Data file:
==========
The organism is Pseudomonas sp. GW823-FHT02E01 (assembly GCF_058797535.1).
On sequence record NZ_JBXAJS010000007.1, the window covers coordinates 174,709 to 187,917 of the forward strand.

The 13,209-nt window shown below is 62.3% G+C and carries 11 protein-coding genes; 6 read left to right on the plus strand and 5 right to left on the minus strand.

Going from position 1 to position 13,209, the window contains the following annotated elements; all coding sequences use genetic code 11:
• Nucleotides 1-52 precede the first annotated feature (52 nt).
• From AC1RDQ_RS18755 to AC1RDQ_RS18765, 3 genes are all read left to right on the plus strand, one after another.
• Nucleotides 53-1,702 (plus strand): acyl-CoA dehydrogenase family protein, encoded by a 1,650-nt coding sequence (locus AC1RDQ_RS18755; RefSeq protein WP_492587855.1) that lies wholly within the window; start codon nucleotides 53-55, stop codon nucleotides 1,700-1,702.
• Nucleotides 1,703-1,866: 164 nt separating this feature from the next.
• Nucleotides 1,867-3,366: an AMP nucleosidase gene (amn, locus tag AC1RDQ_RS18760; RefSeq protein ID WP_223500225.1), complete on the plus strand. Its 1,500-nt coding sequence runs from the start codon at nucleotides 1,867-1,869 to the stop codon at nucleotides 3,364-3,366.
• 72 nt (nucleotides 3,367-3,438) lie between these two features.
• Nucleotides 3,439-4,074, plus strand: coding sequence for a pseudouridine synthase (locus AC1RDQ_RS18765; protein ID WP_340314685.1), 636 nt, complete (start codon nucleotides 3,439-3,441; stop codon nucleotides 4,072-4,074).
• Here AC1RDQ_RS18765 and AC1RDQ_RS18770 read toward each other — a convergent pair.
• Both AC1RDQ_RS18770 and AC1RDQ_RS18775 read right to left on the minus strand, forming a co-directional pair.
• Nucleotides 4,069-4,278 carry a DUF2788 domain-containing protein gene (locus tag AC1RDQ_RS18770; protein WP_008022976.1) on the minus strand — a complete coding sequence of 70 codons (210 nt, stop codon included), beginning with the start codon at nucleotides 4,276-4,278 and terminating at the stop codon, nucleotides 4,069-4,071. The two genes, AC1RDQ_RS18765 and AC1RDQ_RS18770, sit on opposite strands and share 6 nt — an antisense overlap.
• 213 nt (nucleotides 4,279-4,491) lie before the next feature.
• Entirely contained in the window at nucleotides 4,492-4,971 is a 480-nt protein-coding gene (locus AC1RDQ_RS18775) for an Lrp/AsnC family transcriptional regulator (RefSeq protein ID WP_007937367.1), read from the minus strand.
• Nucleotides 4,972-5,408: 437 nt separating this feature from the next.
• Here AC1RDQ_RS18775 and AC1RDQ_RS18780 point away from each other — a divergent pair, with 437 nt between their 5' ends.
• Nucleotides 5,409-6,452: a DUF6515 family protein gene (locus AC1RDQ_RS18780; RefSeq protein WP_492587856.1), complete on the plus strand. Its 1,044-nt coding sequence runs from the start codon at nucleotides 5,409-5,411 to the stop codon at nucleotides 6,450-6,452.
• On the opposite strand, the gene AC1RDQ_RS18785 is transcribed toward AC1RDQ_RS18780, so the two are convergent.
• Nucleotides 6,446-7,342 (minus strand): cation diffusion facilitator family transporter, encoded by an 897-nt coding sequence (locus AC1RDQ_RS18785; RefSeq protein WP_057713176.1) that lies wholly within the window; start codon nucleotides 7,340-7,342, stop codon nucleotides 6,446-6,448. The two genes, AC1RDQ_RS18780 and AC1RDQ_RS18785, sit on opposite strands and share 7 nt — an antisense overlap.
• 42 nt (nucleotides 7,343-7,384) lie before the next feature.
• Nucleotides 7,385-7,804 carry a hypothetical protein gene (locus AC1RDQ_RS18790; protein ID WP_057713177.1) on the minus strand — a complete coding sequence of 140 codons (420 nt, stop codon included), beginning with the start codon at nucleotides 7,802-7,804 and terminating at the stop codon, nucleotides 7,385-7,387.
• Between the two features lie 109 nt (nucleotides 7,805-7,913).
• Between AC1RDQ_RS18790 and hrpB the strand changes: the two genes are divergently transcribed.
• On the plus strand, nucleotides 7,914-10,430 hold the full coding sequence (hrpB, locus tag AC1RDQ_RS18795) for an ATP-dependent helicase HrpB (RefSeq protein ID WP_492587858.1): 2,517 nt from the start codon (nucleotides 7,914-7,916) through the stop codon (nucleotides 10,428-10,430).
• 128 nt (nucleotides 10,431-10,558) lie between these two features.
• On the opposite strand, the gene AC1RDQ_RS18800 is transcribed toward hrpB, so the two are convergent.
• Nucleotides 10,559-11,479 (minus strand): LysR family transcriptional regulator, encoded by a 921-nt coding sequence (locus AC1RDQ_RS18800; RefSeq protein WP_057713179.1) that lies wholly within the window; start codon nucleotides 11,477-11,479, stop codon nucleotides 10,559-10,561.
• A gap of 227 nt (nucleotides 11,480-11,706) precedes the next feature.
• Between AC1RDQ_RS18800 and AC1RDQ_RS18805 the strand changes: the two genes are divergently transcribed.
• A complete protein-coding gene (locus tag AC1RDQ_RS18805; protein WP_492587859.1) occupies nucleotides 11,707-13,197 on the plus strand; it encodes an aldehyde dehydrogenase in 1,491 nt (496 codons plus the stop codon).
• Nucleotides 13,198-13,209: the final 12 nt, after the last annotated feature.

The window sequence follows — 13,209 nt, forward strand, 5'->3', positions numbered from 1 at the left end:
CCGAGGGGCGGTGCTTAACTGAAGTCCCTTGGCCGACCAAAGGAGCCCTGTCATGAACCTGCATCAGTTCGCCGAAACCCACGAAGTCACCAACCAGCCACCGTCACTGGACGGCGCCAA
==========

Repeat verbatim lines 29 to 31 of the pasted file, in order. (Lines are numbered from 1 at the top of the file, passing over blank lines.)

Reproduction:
• Nucleotides 10,559-11,479 (minus strand): LysR family transcriptional regulator, encoded by a 921-nt coding sequence (locus AC1RDQ_RS18800; RefSeq protein WP_057713179.1) that lies wholly within the window; start codon nucleotides 11,477-11,479, stop codon nucleotides 10,559-10,561.
• A gap of 227 nt (nucleotides 11,480-11,706) precedes the next feature.
• Between AC1RDQ_RS18800 and AC1RDQ_RS18805 the strand changes: the two genes are divergently transcribed.